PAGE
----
“I find it incredibly amazing how at every sunset, the sky is a different shade. No cloud is ever in the same place. Each day is a new masterpiece. A new wonder. A new memory.” –Sanober Khan

The linen stitch wrap is done. Knitted, bound off, unraveled, cut, twisted, blocked, photographed. Finished.

Inspired by the colors of sunset one evening last July, from our camp in Alburgh:

I used seven colors of Koigu Premium Painters Palette Merino, graded and blended. The result is a bit more firey than the original inspiration, but I'll take it.

It's a generous wrap, nearly 6 feet long including fringe, almost 18 inches deep, soft and supple with a lovely drape.

The particulars: Koigu Premium Painters Palette, 100% merino, fingering weight. Colors 1002, P470 in two very different dye lots, 0007 dyed specifically for WEBS, P621, another skein whose label went astray, and finally a bit of a seventh skein, also missing its label. US #8 (5 mm) circular needle.

Cast on 10 stitches, place marker, cast on 350 stitches, place marker, cast on 10 stitches. Join in round. Work the central panel of 20 stitches in stockinette (knit every round), work the other 350 stitches in linen stitch. (For directions on how to work linen stitch in the round, see here.) When you change colors, make the change half way across the stockinette section (10 stitches).

Work each color until about 5 grams of yarn remain, then alternate the old color with the next color two rounds each for several rounds, then work the new color alone. Repeat this process until the wrap is the depth you want, or you have run out of yarn (be sure to reserve enough yarn for the bind-off!).

***For a detailed description, including photos and video, of the bind-off, unraveling, and fringe-twisting, see my blog post ON THE FRINGE.*** 

In short, bind off entire linen stitch section (taking care to keep the bound-off edge neither too loose not too tight but just right; compare it frequently with cast-on edge), but DO NOT bind off stockinette section. Rather, after binding off the linen stitch section, pull the needle out of the live stockinette stitches. Do not worry, this is safe! Knit stitches unravel vertically, not horizontally, so the bound-off section will NOT unravel. Now, let the stockinette stitches drop, all of them, and completely; the wool does not really want to unravel, so you will have to help them along.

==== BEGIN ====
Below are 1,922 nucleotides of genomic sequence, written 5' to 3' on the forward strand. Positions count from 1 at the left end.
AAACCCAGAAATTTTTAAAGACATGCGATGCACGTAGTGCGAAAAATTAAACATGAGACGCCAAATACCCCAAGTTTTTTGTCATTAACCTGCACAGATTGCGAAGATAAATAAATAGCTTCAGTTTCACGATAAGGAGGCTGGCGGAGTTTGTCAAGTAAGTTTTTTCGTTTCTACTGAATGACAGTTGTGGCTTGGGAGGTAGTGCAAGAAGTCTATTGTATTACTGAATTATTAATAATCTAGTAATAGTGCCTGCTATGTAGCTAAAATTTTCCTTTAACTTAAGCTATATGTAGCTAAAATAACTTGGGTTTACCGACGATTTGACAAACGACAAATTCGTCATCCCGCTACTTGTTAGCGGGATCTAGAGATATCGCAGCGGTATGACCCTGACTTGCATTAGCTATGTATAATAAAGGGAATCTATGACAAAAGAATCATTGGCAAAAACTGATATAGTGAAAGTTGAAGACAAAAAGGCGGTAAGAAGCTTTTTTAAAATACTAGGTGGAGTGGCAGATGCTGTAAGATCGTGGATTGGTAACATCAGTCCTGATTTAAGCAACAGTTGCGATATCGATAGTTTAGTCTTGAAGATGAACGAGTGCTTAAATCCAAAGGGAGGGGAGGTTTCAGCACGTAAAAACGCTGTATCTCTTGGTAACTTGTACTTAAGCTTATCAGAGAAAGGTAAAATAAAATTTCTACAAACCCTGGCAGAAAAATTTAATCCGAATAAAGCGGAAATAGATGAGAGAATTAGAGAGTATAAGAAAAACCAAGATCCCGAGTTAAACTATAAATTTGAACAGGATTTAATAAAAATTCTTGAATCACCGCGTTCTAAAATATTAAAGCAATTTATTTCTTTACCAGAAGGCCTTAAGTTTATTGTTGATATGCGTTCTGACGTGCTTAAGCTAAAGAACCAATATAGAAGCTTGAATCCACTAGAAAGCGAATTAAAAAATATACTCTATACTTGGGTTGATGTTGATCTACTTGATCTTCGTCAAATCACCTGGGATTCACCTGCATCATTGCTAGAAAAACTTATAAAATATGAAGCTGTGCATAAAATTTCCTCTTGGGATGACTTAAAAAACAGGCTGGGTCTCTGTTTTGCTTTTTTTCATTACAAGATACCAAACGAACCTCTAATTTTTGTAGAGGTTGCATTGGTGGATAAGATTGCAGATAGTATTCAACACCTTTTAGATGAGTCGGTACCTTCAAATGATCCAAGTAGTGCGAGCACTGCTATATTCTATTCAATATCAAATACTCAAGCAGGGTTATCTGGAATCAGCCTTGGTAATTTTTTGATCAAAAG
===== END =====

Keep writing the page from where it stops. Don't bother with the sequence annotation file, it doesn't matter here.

Linen stitch section bound off, stockinette section unraveled and ready to cut

HINT: before you remove the circular needle, thread a tapestry needle with some scrap yarn and run it vertically through the first and last columns of stitches at the edges of the linen stitch section. This will define the edges for you when unravelling the stockinette section.

Once all the stockinette stitches are unraveled, stretch them out and cut the strands down the middle, forming a lot of very curly fringe. (You may want to wet down the fringe, pull the strands straight, and let them dry before continuing as the fringe will be much easier to work with if you unkink it first.) Using a handy fringe twister, clamp two strands in each jaw, rotate the twister, then unclamp, knot, and release the fringe. (See here and here for a video demonstration.)

The fringe, cut and curly. I prefer to wet the fringe to relax it so that it is easier to twist.

Soak the wrap in a bowl of cool water with a small bit of wool wash. When the work is thoroughly soaked, gently press out the excess water, bundle the wrap into a large, thirsty towel and squeeze out more water, then carefully lay the wrap out flat on a large surface (a bed mattress works well). NOTE: Always pick up the wet wrap in a ball, never lift from one end only! Gently pat the wrap to shape and leave until completely dry.

Finally, wrap the wrap around yourself and enjoy.